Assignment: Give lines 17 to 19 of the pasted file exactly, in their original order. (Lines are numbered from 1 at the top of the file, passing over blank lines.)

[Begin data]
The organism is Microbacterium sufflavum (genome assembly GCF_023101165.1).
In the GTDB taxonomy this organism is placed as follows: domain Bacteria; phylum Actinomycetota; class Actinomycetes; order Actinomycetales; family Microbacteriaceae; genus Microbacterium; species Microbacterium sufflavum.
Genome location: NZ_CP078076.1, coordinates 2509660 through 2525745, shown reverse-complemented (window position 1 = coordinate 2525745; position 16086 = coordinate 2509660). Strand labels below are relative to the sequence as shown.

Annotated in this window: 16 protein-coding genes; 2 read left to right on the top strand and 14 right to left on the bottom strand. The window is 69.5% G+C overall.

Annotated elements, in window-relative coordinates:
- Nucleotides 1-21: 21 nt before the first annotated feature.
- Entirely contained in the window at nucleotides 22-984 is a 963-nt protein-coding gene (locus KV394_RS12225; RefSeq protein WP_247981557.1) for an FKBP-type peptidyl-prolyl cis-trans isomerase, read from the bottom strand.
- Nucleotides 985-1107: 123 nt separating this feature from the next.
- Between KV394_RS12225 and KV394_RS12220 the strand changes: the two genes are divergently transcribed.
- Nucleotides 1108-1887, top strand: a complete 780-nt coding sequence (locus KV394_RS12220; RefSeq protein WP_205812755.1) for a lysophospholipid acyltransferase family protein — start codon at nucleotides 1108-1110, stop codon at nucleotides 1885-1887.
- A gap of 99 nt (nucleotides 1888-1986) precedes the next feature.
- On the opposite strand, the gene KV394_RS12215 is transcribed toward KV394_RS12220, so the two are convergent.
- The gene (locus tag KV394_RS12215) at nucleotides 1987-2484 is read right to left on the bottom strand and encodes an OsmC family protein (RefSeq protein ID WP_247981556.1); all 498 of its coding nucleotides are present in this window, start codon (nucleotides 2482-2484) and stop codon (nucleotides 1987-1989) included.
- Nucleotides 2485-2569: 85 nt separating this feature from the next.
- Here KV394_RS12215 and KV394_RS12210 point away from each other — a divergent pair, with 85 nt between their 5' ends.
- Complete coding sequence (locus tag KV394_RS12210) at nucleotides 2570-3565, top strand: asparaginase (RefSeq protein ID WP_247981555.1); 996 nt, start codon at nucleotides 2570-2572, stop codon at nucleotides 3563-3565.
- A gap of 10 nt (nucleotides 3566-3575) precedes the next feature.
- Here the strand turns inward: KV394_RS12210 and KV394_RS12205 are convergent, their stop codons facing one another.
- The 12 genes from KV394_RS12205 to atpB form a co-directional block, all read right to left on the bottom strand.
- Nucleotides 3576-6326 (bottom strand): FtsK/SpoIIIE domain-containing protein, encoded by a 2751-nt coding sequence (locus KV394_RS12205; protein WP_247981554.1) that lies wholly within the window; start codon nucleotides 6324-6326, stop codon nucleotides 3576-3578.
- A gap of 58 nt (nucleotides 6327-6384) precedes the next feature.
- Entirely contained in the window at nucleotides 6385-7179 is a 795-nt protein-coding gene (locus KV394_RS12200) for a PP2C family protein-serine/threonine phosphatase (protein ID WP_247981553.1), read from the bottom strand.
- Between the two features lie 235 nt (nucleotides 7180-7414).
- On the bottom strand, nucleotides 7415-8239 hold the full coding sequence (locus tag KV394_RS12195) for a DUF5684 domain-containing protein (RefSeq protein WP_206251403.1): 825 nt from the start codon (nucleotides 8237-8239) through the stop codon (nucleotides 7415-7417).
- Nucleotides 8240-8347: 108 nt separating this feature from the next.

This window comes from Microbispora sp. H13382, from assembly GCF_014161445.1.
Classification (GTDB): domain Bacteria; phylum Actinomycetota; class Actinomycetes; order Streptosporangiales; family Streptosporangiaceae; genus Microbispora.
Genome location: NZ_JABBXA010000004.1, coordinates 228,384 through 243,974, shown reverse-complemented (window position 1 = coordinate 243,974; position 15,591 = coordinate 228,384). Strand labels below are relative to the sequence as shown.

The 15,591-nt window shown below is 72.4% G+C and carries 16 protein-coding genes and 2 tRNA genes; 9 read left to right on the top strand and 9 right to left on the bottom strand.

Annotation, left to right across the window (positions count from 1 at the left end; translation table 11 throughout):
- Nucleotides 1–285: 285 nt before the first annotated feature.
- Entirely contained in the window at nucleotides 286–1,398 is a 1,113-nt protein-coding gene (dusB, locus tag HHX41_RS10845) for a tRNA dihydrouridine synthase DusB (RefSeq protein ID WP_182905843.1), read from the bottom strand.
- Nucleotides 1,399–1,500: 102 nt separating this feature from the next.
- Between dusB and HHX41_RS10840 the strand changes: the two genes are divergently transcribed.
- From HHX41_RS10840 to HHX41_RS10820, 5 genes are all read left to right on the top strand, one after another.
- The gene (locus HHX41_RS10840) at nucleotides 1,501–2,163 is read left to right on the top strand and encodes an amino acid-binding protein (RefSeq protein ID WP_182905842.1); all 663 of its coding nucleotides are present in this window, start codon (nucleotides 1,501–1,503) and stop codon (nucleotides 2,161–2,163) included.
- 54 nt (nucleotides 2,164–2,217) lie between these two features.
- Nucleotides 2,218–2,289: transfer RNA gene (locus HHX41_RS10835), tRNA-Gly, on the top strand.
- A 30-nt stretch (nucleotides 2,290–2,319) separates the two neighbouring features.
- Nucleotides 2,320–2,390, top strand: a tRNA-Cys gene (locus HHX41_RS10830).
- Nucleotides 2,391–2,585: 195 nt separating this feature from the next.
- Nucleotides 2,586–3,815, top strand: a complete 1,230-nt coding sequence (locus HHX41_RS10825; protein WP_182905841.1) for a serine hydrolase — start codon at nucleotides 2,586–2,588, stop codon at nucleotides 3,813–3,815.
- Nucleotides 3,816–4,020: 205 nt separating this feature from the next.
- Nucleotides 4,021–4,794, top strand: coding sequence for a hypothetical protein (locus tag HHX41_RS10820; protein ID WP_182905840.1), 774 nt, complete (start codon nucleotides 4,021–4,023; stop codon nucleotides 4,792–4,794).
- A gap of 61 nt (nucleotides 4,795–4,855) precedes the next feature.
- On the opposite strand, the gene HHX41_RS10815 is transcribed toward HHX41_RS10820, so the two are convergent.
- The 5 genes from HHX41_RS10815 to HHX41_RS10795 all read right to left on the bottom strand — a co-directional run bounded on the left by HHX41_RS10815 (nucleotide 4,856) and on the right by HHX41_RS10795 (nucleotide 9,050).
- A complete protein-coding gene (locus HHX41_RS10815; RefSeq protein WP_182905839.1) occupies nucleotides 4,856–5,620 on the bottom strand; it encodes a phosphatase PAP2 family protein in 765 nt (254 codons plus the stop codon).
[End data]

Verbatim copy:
- A gap of 10 nt (nucleotides 3566-3575) precedes the next feature.
- Here the strand turns inward: KV394_RS12210 and KV394_RS12205 are convergent, their stop codons facing one another.
- The 12 genes from KV394_RS12205 to atpB form a co-directional block, all read right to left on the bottom strand.